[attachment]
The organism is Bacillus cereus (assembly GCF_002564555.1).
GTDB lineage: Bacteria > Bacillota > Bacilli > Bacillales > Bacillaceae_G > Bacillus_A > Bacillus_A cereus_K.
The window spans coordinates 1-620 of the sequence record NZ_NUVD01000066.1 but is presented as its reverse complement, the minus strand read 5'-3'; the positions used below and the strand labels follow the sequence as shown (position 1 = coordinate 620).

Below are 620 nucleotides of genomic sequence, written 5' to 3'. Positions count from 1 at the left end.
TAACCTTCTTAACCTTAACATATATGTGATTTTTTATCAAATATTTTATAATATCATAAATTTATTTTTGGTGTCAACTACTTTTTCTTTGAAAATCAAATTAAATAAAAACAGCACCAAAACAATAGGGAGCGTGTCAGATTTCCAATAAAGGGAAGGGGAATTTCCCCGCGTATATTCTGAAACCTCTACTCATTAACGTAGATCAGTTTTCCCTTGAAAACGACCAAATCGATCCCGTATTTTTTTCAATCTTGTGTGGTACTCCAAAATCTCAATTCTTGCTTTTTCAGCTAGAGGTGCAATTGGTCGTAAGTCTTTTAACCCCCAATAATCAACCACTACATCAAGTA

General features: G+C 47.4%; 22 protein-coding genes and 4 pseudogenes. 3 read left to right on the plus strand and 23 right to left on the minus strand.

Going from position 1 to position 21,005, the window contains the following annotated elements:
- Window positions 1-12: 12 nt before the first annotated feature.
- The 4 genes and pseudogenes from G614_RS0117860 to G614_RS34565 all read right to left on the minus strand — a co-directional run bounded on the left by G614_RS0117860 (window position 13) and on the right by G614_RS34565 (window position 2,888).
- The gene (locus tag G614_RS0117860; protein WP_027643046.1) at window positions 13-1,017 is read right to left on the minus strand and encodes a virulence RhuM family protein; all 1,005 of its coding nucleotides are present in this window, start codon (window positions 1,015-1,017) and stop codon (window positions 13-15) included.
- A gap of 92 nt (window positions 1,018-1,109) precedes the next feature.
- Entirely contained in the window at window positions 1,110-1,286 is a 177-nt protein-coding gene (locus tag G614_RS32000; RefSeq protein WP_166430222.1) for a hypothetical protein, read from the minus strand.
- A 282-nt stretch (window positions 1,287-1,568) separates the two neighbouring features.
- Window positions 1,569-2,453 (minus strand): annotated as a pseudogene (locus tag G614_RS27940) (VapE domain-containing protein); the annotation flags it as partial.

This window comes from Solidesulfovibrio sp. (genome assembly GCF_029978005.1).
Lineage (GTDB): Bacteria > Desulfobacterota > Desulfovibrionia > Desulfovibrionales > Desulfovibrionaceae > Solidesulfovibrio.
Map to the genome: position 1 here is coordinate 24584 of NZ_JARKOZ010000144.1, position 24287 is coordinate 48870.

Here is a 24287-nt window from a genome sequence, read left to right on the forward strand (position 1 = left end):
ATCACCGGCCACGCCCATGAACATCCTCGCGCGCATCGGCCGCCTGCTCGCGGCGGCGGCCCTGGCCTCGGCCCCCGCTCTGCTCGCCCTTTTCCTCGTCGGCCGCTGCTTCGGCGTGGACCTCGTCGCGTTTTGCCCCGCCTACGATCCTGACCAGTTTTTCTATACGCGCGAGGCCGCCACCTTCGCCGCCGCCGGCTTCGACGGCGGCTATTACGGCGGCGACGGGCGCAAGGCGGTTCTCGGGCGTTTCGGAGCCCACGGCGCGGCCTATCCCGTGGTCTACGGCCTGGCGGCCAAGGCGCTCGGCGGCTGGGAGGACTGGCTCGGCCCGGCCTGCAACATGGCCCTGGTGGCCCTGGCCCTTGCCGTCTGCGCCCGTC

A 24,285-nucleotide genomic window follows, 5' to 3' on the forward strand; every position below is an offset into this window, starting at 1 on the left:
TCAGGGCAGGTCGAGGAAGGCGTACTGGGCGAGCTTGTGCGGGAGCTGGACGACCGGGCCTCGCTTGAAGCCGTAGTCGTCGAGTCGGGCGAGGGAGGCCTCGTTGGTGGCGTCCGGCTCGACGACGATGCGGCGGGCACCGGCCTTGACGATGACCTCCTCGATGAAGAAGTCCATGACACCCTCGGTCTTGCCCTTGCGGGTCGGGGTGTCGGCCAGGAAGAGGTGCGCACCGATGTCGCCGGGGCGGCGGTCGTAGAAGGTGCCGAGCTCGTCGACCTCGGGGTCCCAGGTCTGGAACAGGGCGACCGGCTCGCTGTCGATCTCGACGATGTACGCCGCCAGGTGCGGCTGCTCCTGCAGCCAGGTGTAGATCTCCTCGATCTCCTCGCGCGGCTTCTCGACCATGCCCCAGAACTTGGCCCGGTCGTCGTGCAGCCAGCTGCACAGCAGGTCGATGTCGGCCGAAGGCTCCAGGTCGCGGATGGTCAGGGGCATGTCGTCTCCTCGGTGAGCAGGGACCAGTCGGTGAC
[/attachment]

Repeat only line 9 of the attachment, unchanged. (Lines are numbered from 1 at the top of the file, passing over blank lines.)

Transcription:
- The 4 genes and pseudogenes from G614_RS0117860 to G614_RS34565 all read right to left on the minus strand — a co-directional run bounded on the left by G614_RS0117860 (window position 13) and on the right by G614_RS34565 (window position 2,888).